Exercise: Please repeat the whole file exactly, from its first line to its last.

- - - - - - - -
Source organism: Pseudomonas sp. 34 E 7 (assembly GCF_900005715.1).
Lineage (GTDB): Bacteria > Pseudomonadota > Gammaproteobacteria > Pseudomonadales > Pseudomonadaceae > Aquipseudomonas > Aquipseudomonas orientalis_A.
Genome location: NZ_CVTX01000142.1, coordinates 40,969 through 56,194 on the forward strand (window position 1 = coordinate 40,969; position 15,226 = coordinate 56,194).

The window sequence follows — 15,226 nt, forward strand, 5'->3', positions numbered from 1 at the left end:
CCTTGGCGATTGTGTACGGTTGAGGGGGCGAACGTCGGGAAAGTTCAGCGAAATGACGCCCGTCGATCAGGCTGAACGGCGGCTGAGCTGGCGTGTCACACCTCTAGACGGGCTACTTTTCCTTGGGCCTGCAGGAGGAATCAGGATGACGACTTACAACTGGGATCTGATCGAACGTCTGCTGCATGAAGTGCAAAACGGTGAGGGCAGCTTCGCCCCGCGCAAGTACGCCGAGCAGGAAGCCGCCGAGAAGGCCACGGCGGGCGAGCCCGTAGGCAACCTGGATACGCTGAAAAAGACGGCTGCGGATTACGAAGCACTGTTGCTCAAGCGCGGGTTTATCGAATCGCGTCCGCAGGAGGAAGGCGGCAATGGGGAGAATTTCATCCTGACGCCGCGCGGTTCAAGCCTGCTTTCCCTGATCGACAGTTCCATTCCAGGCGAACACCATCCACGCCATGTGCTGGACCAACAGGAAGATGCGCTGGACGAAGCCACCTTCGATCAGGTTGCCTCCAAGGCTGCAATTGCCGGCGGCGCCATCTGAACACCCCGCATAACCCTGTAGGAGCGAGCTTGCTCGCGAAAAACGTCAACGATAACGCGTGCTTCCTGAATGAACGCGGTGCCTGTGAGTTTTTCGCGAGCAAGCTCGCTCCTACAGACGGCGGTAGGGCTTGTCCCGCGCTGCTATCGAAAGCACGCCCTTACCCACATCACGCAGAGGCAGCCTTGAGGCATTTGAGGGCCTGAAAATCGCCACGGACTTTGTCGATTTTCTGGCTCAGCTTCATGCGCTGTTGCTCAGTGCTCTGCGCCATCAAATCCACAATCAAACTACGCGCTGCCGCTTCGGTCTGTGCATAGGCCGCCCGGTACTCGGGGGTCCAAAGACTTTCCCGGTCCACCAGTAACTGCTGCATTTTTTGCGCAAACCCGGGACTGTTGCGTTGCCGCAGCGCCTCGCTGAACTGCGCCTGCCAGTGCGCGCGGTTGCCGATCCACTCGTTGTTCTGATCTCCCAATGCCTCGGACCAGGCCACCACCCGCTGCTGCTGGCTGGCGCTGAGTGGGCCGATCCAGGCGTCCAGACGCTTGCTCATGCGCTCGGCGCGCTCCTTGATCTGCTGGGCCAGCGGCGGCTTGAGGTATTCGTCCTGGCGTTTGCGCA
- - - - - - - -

Source organism: Pseudomonas sp. 34 E 7 (assembly GCF_900005715.1).
Lineage (GTDB): Bacteria > Pseudomonadota > Gammaproteobacteria > Pseudomonadales > Pseudomonadaceae > Aquipseudomonas > Aquipseudomonas orientalis_A.
Genome location: NZ_CVTX01000142.1, coordinates 40,969 through 56,194 on the forward strand (window position 1 = coordinate 40,969; position 15,226 = coordinate 56,194).

The window sequence follows — 15,226 nt, forward strand, 5'->3', positions numbered from 1 at the left end:
CCTTGGCGATTGTGTACGGTTGAGGGGGCGAACGTCGGGAAAGTTCAGCGAAATGACGCCCGTCGATCAGGCTGAACGGCGGCTGAGCTGGCGTGTCACACCTCTAGACGGGCTACTTTTCCTTGGGCCTGCAGGAGGAATCAGGATGACGACTTACAACTGGGATCTGATCGAACGTCTGCTGCATGAAGTGCAAAACGGTGAGGGCAGCTTCGCCCCGCGCAAGTACGCCGAGCAGGAAGCCGCCGAGAAGGCCACGGCGGGCGAGCCCGTAGGCAACCTGGATACGCTGAAAAAGACGGCTGCGGATTACGAAGCACTGTTGCTCAAGCGCGGGTTTATCGAATCGCGTCCGCAGGAGGAAGGCGGCAATGGGGAGAATTTCATCCTGACGCCGCGCGGTTCAAGCCTGCTTTCCCTGATCGACAGTTCCATTCCAGGCGAACACCATCCACGCCATGTGCTGGACCAACAGGAAGATGCGCTGGACGAAGCCACCTTCGATCAGGTTGCCTCCAAGGCTGCAATTGCCGGCGGCGCCATCTGAACACCCCGCATAACCCTGTAGGAGCGAGCTTGCTCGCGAAAAACGTCAACGATAACGCGTGCTTCCTGAATGAACGCGGTGCCTGTGAGTTTTTCGCGAGCAAGCTCGCTCCTACAGACGGCGGTAGGGCTTGTCCCGCGCTGCTATCGAAAGCACGCCCTTACCCACATCACGCAGAGGCAGCCTTGAGGCATTTGAGGGCCTGAAAATCGCCACGGACTTTGTCGATTTTCTGGCTCAGCTTCATGCGCTGTTGCTCAGTGCTCTGCGCCATCAAATCCACAATCAAACTACGCGCTGCCGCTTCGGTCTGTGCATAGGCCGCCCGGTACTCGGGGGTCCAAAGACTTTCCCGGTCCACCAGTAACTGCTGCATTTTTTGCGCAAACCCGGGACTGTTGCGTTGCCGCAGCGCCTCGCTGAACTGCGCCTGCCAGTGCGCGCGGTTGCCGATCCACTCGTTGTTCTGATCTCCCAATGCCTCGGACCAGGCCACCACCCGCTGCTGCTGGCTGGCGCTGAGTGGGCCGATCCAGGCGTCCAGACGCTTGCTCATGCGCTCGGCGCGCTCCTTGATCTGCTGGGCCAGCGGCGGCTTGAGGTATTCGTCCTGGCGTTTGCGCA